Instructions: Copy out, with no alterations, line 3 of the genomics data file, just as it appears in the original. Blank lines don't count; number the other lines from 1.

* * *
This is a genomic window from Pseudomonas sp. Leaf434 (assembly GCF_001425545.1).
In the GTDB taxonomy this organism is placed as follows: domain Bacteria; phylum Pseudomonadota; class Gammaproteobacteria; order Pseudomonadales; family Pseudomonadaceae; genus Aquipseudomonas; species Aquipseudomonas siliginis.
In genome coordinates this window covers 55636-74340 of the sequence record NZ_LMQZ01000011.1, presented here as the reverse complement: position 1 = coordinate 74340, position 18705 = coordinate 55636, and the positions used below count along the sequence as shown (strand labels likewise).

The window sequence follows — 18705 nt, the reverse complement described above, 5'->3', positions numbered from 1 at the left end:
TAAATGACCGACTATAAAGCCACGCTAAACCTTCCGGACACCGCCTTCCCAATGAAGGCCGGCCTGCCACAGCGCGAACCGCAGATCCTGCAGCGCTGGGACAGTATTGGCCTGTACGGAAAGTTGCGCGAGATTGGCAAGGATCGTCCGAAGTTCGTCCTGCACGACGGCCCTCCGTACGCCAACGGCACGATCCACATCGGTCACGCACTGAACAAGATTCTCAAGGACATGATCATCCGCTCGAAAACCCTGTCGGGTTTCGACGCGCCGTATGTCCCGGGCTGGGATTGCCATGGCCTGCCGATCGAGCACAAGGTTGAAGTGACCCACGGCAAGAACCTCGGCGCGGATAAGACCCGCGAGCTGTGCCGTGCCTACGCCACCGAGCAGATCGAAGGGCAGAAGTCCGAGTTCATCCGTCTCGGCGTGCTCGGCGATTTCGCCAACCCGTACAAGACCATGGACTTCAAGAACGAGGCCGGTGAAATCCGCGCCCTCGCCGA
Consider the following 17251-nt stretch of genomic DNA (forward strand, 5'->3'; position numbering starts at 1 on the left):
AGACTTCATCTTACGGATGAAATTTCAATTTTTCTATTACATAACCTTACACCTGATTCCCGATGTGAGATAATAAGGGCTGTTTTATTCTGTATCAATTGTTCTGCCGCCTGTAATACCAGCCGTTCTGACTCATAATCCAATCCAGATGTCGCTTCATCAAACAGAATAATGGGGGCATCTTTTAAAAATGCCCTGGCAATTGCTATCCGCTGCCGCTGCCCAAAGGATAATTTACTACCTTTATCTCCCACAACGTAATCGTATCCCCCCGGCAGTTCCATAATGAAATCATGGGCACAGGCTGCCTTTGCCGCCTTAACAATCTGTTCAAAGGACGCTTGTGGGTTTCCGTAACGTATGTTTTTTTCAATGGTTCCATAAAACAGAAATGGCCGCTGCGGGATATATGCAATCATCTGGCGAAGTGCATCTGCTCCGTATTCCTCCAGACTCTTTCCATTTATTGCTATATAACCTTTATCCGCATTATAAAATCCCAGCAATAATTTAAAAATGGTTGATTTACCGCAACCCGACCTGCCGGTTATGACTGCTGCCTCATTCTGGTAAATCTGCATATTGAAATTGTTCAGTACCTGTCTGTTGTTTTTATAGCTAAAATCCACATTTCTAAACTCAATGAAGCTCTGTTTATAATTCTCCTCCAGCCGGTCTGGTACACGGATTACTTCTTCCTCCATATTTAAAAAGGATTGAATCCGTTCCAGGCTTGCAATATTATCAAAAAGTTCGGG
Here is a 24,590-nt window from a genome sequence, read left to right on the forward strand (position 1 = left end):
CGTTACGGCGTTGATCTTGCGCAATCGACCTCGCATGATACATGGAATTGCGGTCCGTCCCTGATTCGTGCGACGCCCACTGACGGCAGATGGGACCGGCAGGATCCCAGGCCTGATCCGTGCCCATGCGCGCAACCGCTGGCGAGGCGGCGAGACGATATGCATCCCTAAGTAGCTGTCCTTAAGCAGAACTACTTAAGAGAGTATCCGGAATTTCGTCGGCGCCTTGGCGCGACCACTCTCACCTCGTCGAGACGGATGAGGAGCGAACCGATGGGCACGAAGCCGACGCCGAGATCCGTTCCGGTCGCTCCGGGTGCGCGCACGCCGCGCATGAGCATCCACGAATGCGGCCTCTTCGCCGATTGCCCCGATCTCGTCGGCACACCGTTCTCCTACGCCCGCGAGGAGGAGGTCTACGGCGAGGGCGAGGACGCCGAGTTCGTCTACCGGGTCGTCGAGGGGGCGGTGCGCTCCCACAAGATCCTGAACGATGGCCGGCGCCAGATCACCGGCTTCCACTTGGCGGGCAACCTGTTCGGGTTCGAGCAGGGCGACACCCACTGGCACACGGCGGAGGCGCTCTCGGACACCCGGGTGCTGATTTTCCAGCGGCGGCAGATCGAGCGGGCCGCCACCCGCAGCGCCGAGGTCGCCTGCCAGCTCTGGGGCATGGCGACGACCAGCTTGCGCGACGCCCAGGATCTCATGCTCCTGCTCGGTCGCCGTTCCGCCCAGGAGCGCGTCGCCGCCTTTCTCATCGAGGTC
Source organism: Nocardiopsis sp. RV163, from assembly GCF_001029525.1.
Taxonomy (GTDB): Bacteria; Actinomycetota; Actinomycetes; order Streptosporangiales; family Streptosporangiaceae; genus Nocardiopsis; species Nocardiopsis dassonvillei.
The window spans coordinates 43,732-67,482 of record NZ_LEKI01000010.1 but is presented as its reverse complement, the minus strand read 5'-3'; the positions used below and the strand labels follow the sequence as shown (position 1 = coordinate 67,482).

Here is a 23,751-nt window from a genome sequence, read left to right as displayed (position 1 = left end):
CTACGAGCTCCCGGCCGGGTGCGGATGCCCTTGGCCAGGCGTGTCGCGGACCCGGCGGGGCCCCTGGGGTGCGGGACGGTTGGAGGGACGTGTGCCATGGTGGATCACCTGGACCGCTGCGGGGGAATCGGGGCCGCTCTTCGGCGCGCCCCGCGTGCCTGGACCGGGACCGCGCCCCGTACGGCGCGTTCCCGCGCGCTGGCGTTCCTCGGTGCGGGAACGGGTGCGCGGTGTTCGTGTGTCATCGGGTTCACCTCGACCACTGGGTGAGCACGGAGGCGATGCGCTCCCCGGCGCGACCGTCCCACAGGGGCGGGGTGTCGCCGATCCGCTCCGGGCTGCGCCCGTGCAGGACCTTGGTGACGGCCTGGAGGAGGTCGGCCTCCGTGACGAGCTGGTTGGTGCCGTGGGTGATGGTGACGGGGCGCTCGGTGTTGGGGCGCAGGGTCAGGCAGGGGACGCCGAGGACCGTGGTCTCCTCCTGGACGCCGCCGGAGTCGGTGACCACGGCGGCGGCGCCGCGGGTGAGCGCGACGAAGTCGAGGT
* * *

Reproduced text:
In genome coordinates this window covers 55636-74340 of the sequence record NZ_LMQZ01000011.1, presented here as the reverse complement: position 1 = coordinate 74340, position 18705 = coordinate 55636, and the positions used below count along the sequence as shown (strand labels likewise).